Leaving Quetena at 7 am in 5F makes us feel the toughness and the resilience of the people living here all year long. We don’t complain, at least openly, about the shivering cold, and start the last leg of our loop through Bolivia. Today, we’ll go in the direction of the border with Chile to see some of the most visited lagunas in Bolivia. Soon after leaving town, and after having navigated through a majestic canyon, we reach a high-altitude plateau. There, we’re blessed by a powerful palette of saturated colors. Around us, it’s only turquoise waters and red mountains. The colors are so intense that a few miles further we encounter a place called Dali’s Desert, named after the famous Spanish surrealist painter. As we stop to snap a quick picture, a fox appears suddenly, maybe curious about our Fox head logos on our gear. Not afraid one bit, he stares at us riders as if we were little princes ready to adopt him… alas, we read the book and we’re not falling for the little redhead. Instead, we push further South toward Laguna Verde.

After riding across vast plains covered in salt, we descend on a rocky trail toward the distant lake. There’s a bunch of 4x4s coming in the other direction, which means that tourists are leaving... nothing to complain about! Since it had been too easy so far this morning, a flat tire tries to slow us down for a few minutes, but we won’t let it and we just tie it down to the rim with the help of three Upshift utility straps; a good trick to keep going when you don’t want to waste time waiting for the chase truck! There’s nothing to do against the wind, though, and we reach the shores of the green laguna wishing for some kind of wall to protect us. There’s nothing out there in terms of shelter, but the view makes up for it. We ride slowly around this jewel, alone, not speaking since our voices can’t cover the wind noise but taking it all in with our eyes wide open. It’s time to go back 30 miles to pursue our journey but this time with the gusty breeze on our backs. We’re not on bicycles but it still makes a difference!

Pumped by this easy way out and the absence of tourists, we decide to stop by the hot springs. There’s no one in sight and we have the place to ourselves. The water in this natural spa is warm, a perfect temperature that would incite us to take a nap. Yet we can’t get enough of the million-dollar view from this natural pool and we all laugh like kids, perfectly aware that at this instant we are the luckiest gringos in the world! Staying on the topic of geologic wonders, we start our bikes and head toward a canyon full of geysers. A cloud of heavy smoke is coming out of the earth, spreading the smell of sulfur as if it was the devil’s breath. In big mud holes, boiling water lets go of huge bubbles of gas finding their way from far below. Once again, the large palette of colors catches the eye, like a little Yellowstone without the tourists. We keep going, following a trail that brings us just above 16,000ft. This is the highest any of us have ever ridden a bike or walked. We’re getting used to these extreme elevations but nobody would dare to try a pair of running shoes here: we’re all short of breath with just high-fives.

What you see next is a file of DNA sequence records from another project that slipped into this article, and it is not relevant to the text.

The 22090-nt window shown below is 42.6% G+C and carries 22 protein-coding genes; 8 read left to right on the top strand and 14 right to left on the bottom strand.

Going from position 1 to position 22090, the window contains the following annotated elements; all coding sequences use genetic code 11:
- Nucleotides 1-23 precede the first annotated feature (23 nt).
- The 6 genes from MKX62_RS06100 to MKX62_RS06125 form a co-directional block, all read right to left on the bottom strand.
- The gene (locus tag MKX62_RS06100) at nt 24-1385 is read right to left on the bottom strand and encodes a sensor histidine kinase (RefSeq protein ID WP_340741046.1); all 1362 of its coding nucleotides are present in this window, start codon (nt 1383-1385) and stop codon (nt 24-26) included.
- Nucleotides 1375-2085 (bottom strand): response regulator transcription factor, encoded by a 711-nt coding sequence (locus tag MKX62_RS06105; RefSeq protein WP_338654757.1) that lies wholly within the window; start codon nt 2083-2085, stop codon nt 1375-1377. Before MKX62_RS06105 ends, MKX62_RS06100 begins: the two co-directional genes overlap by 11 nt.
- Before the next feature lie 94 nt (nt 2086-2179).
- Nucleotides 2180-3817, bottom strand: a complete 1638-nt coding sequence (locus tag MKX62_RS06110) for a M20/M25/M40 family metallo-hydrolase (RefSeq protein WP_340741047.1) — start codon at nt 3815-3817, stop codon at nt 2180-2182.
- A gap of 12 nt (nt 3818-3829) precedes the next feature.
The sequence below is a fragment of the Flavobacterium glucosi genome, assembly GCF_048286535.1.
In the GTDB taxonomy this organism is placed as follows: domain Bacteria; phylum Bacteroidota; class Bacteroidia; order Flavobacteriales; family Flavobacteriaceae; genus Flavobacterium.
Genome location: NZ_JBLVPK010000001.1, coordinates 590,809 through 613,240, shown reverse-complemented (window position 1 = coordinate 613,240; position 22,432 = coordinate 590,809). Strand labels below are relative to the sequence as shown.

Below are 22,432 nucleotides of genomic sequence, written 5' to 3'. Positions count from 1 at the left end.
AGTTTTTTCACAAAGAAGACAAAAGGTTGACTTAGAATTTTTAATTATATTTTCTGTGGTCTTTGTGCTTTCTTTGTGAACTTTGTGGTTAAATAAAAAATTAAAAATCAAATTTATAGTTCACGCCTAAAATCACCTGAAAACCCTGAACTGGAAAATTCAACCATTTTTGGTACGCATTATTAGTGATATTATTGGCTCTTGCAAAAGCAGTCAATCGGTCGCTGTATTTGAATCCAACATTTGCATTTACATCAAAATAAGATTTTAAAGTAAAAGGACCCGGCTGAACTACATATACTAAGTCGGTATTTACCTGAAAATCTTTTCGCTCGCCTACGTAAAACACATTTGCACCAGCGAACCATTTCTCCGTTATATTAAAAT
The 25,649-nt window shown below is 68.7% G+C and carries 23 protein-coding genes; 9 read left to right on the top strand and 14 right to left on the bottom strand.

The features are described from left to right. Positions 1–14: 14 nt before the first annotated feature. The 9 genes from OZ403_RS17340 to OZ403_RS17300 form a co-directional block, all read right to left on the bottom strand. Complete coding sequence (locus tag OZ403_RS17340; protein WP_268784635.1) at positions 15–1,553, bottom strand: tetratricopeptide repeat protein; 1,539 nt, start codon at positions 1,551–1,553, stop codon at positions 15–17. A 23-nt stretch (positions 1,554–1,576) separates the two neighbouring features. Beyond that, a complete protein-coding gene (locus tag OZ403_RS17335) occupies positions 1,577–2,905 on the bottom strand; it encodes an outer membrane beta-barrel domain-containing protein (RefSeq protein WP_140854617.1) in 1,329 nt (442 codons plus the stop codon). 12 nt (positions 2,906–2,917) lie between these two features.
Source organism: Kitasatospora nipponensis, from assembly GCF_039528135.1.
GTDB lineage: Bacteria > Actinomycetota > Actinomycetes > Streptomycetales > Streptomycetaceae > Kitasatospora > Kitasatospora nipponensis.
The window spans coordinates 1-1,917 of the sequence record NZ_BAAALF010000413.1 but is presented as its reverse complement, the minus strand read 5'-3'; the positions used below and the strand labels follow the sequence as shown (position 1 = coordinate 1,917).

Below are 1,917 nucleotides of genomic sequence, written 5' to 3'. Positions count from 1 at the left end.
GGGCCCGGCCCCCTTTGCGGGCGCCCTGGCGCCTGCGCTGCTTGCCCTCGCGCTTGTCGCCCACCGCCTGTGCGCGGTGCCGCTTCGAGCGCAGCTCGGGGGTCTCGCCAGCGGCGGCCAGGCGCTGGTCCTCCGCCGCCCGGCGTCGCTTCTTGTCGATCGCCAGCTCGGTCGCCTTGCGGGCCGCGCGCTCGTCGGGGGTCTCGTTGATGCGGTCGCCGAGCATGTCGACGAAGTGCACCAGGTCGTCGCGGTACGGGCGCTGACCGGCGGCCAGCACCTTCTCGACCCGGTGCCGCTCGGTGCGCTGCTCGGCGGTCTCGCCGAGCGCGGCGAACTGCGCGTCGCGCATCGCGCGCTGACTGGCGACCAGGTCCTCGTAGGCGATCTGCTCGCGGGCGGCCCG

It’s time to go down towards our next stop, the Laguna Colorada. It seems close by when looking at the map, but the trail has been literally destroyed by an armada of 4x4s. On the soft terrain, deep ruts, berms of soft gravel, and washboards are putting our motorcycles to the test. With the lack of oxygen, this brutal ride brings us close to getting arm pump and blisters on our hands! Stopping at the only authorized parking in the area, we walk at a close distance from the abundant wildlife. Flamingos, llamas, and vicuñas all live together in perfect harmony here, and the scene is reminiscent of a lost paradise. The vibrant color of the red water, caused by the shrimps and contrasting with the green algae on the shore, makes the scenery look even wilder. However, the clock is ticking and we leave this lost world reverie, riding around the laguna to exit this national park. It takes a while to circumvent the reserve, but it gives a better idea of the size of this incredible laguna. The dirt road we try to follow is still a mix of sandy, silty, and rocky sections, and we sometimes just ride a few hundred feet on the side, where the dirt is softer and untouched by the four-wheelers.

From Villamar, we start a long day on the pavement to reach the Salar of Uyuni. The uneventful hours pass slowly, and we resist the urge to take a nap as we’re surrounded by the raging sound of the mono-cylinders revving at 80mph against the wind. Grilled meat at Uyuni to feed the riders and gas in the tanks, the troop is ready to try the crossing of the famous Salar at the end of the day. In front of us is a slightly worrying flat and seemingly infinite white surface of salt that we need to cross for about 60 miles. A granite slab carved on a rock reminds the travelers of some recent accidents and gives everybody pause. Riding on this dry lake is easy, there’s nothing much to do but open the throttle. Yet, disorientation is a threat here, and the distances and speed are pretty difficult to evaluate. Before any change of direction, it’s wise to check your surroundings for another rider that might be in a crossing path. Then, leaning the bike to circle back to some friends riding somewhere behind your back, you end up doing a huge radius, at first unable to close the distance with the tiny dots appearing far away, and suddenly being so close you need to make an evasive move. This is a very peculiar feeling, like being free and lost at the same time, safe and unsafe at once. Accelerations are felt but not seen on this white vastness, and without the speedometer, we couldn’t guess our actual speed.